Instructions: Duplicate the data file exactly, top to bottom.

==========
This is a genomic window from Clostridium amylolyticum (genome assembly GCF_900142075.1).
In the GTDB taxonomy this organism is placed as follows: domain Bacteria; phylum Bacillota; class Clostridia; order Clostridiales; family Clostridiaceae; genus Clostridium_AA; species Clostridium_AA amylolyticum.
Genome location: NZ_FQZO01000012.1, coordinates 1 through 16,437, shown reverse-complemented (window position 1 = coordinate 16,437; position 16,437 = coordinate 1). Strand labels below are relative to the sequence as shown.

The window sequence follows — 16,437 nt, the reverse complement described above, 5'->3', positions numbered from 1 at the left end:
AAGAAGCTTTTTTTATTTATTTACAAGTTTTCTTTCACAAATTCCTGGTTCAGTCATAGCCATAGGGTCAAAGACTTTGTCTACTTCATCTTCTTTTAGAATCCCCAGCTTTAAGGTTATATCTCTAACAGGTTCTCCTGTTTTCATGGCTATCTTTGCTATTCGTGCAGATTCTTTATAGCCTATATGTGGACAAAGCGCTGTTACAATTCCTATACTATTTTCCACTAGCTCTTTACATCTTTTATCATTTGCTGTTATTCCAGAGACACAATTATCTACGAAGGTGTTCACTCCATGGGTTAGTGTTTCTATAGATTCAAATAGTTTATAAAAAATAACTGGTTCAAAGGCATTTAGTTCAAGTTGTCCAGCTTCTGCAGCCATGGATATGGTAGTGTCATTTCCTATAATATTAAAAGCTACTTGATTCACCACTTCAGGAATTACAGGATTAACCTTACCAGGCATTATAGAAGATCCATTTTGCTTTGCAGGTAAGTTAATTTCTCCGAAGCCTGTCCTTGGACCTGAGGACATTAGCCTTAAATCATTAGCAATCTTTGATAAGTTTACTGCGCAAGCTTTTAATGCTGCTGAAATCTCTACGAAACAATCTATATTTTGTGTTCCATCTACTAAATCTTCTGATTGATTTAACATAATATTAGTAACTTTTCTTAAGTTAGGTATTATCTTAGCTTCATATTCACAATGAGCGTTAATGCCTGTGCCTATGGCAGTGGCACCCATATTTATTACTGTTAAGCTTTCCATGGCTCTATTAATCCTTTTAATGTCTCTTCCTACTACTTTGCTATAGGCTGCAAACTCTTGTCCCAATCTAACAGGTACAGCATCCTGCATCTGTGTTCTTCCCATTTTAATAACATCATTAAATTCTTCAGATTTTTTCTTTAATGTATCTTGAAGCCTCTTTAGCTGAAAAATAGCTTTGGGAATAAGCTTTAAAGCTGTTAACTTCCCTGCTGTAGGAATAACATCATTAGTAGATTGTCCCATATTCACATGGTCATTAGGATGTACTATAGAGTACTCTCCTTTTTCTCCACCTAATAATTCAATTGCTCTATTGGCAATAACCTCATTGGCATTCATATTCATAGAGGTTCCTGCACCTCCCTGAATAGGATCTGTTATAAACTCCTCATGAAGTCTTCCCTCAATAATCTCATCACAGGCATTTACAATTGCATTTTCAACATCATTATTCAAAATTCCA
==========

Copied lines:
This is a genomic window from Clostridium amylolyticum (genome assembly GCF_900142075.1).
In the GTDB taxonomy this organism is placed as follows: domain Bacteria; phylum Bacillota; class Clostridia; order Clostridiales; family Clostridiaceae; genus Clostridium_AA; species Clostridium_AA amylolyticum.
Genome location: NZ_FQZO01000012.1, coordinates 1 through 16,437, shown reverse-complemented (window position 1 = coordinate 16,437; position 16,437 = coordinate 1). Strand labels below are relative to the sequence as shown.

The window sequence follows — 16,437 nt, the reverse complement described above, 5'->3', positions numbered from 1 at the left end:
AAGAAGCTTTTTTTATTTATTTACAAGTTTTCTTTCACAAATTCCTGGTTCAGTCATAGCCATAGGGTCAAAGACTTTGTCTACTTCATCTTCTTTTAGAATCCCCAGCTTTAAGGTTATATCTCTAACAGGTTCTCCTGTTTTCATGGCTATCTTTGCTATTCGTGCAGATTCTTTATAGCCTATATGTGGACAAAGCGCTGTTACAATTCCTATACTATTTTCCACTAGCTCTTTACATCTTTTATCATTTGCTGTTATTCCAGAGACACAATTATCTACGAAGGTGTTCACTCCATGGGTTAGTGTTTCTATAGATTCAAATAGTTTATAAAAAATAACTGGTTCAAAGGCATTTAGTTCAAGTTGTCCAGCTTCTGCAGCCATGGATATGGTAGTGTCATTTCCTATAATATTAAAAGCTACTTGATTCACCACTTCAGGAATTACAGGATTAACCTTACCAGGCATTATAGAAGATCCATTTTGCTTTGCAGGTAAGTTAATTTCTCCGAAGCCTGTCCTTGGACCTGAGGACATTAGCCTTAAATCATTAGCAATCTTTGATAAGTTTACTGCGCAAGCTTTTAATGCTGCTGAAATCTCTACGAAACAATCTATATTTTGTGTTCCATCTACTAAATCTTCTGATTGATTTAACATAATATTAGTAACTTTTCTTAAGTTAGGTATTATCTTAGCTTCATATTCACAATGAGCGTTAATGCCTGTGCCTATGGCAGTGGCACCCATATTTATTACTGTTAAGCTTTCCATGGCTCTATTAATCCTTTTAATGTCTCTTCCTACTACTTTGCTATAGGCTGCAAACTCTTGTCCCAATCTAACAGGTACAGCATCCTGCATCTGTGTTCTTCCCATTTTAATAACATCATTAAATTCTTCAGATTTTTTCTTTAATGTATCTTGAAGCCTCTTTAGCTGAAAAATAGCTTTGGGAATAAGCTTTAAAGCTGTTAACTTCCCTGCTGTAGGAATAACATCATTAGTAGATTGTCCCATATTCACATGGTCATTAGGATGTACTATAGAGTACTCTCCTTTTTCTCCACCTAATAATTCAATTGCTCTATTGGCAATAACCTCATTGGCATTCATATTCATAGAGGTTCCTGCACCTCCCTGAATAGGATCTGTTATAAACTCCTCATGAAGTCTTCCCTCAATAATCTCATCACAGGCATTTACAATTGCATTTTCAACATCATTATTCAAAATTCCA